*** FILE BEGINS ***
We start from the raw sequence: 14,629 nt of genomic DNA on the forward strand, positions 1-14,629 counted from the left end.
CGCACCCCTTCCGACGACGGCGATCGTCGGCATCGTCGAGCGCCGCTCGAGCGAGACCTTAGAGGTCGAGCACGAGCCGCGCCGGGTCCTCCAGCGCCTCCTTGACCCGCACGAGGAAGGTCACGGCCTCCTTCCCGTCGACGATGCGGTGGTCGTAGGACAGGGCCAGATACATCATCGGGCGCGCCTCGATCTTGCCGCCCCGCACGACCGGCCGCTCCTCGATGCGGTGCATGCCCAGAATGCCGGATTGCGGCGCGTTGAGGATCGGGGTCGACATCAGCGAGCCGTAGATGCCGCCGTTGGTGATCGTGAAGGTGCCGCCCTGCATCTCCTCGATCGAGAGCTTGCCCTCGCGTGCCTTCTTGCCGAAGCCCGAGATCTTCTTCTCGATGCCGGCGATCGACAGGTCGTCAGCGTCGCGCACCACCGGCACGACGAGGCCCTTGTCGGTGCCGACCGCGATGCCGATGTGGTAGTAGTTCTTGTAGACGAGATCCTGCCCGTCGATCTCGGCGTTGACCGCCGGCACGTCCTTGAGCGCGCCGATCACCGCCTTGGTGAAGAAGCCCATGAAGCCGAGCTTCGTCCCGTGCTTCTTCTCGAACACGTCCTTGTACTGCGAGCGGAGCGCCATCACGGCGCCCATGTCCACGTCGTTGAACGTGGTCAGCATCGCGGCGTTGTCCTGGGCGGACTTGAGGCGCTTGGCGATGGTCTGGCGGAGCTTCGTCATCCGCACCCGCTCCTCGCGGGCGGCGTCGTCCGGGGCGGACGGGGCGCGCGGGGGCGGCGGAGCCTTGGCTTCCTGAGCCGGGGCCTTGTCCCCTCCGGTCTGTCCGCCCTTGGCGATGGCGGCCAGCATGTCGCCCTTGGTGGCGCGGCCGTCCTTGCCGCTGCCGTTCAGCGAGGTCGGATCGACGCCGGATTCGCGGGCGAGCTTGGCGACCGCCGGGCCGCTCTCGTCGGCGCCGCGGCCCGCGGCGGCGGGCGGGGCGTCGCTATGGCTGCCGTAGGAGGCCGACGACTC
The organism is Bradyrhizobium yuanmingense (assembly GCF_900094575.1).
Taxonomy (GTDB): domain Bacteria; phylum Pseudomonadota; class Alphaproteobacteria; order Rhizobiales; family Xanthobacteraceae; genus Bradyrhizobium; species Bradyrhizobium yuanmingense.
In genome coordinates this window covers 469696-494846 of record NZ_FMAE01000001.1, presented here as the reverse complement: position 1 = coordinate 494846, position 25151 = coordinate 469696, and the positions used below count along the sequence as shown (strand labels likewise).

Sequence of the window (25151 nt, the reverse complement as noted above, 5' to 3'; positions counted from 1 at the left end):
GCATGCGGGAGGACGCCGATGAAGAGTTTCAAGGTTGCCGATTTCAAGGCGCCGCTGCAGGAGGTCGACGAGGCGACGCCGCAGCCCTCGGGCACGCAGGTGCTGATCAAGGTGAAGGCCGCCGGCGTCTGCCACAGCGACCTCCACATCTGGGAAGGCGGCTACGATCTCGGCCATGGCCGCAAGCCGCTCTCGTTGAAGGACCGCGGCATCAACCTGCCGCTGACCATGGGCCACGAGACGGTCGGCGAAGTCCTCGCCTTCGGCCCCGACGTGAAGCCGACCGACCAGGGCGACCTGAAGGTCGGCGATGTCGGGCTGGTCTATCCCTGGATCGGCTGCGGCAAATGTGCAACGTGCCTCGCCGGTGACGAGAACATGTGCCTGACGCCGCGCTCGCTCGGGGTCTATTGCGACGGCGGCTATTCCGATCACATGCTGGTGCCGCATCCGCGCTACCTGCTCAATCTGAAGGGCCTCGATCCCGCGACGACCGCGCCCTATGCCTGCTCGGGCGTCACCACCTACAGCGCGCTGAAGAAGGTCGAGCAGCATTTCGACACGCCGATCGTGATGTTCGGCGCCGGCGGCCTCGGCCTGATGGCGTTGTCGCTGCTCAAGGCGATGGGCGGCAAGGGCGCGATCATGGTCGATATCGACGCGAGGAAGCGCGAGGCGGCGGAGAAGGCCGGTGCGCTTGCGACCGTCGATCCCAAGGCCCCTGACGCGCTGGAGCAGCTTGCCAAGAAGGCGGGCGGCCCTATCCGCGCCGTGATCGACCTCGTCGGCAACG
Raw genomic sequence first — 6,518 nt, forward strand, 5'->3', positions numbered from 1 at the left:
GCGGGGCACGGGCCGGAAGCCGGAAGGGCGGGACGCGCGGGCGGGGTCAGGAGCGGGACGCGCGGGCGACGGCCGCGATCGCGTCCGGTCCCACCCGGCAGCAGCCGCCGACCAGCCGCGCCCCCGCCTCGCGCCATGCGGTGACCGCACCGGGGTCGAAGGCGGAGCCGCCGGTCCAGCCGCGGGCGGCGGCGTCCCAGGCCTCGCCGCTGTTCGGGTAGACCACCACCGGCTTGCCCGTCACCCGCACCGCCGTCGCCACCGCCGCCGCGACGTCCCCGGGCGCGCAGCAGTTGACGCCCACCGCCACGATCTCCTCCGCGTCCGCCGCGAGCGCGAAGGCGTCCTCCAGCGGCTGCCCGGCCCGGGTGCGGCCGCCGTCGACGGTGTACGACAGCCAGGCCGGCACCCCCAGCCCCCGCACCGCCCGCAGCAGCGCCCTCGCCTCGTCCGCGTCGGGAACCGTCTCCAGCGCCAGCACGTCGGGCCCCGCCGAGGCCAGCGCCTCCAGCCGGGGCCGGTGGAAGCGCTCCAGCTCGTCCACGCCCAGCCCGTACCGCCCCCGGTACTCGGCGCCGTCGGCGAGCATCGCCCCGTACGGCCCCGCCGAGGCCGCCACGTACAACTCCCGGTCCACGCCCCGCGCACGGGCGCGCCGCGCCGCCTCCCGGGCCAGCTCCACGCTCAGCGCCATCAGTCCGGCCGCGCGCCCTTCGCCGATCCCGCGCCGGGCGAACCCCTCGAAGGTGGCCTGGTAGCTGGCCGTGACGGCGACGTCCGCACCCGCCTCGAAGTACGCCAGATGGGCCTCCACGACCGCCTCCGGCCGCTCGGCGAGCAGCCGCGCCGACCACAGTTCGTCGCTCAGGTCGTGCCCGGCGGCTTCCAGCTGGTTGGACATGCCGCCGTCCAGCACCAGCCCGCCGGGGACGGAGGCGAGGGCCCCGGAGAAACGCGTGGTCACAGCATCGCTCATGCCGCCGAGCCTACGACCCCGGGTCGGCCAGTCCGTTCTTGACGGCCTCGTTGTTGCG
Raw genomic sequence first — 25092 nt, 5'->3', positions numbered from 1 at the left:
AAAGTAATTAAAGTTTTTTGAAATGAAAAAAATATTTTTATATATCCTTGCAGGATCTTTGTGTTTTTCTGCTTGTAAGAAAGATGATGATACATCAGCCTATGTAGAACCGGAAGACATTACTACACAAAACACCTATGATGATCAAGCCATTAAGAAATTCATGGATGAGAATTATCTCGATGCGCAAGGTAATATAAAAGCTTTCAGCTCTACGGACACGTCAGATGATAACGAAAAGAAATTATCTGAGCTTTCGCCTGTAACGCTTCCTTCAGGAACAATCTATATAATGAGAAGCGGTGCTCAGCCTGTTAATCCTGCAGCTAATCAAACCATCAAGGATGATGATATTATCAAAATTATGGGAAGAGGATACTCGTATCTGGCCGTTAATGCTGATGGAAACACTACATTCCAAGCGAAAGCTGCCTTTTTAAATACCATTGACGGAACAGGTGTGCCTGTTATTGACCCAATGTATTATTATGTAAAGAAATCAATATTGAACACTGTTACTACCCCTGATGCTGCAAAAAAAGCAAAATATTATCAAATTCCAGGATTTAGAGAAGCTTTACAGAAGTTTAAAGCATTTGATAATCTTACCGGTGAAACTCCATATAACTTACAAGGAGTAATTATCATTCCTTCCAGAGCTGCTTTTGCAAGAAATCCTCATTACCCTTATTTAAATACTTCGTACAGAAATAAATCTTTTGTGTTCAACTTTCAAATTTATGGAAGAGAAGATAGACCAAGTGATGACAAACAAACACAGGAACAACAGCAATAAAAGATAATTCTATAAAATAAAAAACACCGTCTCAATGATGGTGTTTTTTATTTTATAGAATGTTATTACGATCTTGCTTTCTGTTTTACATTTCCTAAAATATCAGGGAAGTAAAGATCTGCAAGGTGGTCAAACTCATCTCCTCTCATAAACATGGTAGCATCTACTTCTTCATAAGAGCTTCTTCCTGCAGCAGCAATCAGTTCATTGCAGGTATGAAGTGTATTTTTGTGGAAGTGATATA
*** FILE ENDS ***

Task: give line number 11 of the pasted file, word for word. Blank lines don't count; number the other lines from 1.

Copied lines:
AAAGTAATTAAAGTTTTTTGAAATGAAAAAAATATTTTTATATATCCTTGCAGGATCTTTGTGTTTTTCTGCTTGTAAGAAAGATGATGATACATCAGCCTATGTAGAACCGGAAGACATTACTACACAAAACACCTATGATGATCAAGCCATTAAGAAATTCATGGATGAGAATTATCTCGATGCGCAAGGTAATATAAAAGCTTTCAGCTCTACGGACACGTCAGATGATAACGAAAAGAAATTATCTGAGCTTTCGCCTGTAACGCTTCCTTCAGGAACAATCTATATAATGAGAAGCGGTGCTCAGCCTGTTAATCCTGCAGCTAATCAAACCATCAAGGATGATGATATTATCAAAATTATGGGAAGAGGATACTCGTATCTGGCCGTTAATGCTGATGGAAACACTACATTCCAAGCGAAAGCTGCCTTTTTAAATACCATTGACGGAACAGGTGTGCCTGTTATTGACCCAATGTATTATTATGTAAAGAAATCAATATTGAACACTGTTACTACCCCTGATGCTGCAAAAAAAGCAAAATATTATCAAATTCCAGGATTTAGAGAAGCTTTACAGAAGTTTAAAGCATTTGATAATCTTACCGGTGAAACTCCATATAACTTACAAGGAGTAATTATCATTCCTTCCAGAGCTGCTTTTGCAAGAAATCCTCATTACCCTTATTTAAATACTTCGTACAGAAATAAATCTTTTGTGTTCAACTTTCAAATTTATGGAAGAGAAGATAGACCAAGTGATGACAAACAAACACAGGAACAACAGCAATAAAAGATAATTCTATAAAATAAAAAACACCGTCTCAATGATGGTGTTTTTTATTTTATAGAATGTTATTACGATCTTGCTTTCTGTTTTACATTTCCTAAAATATCAGGGAAGTAAAGATCTGCAAGGTGGTCAAACTCATCTCCTCTCATAAACATGGTAGCATCTACTTCTTCATAAGAGCTTCTTCCTGCAGCAGCAATCAGTTCATTGCAGGTATGAAGTGTATTTTTGTGGAAGTGATATA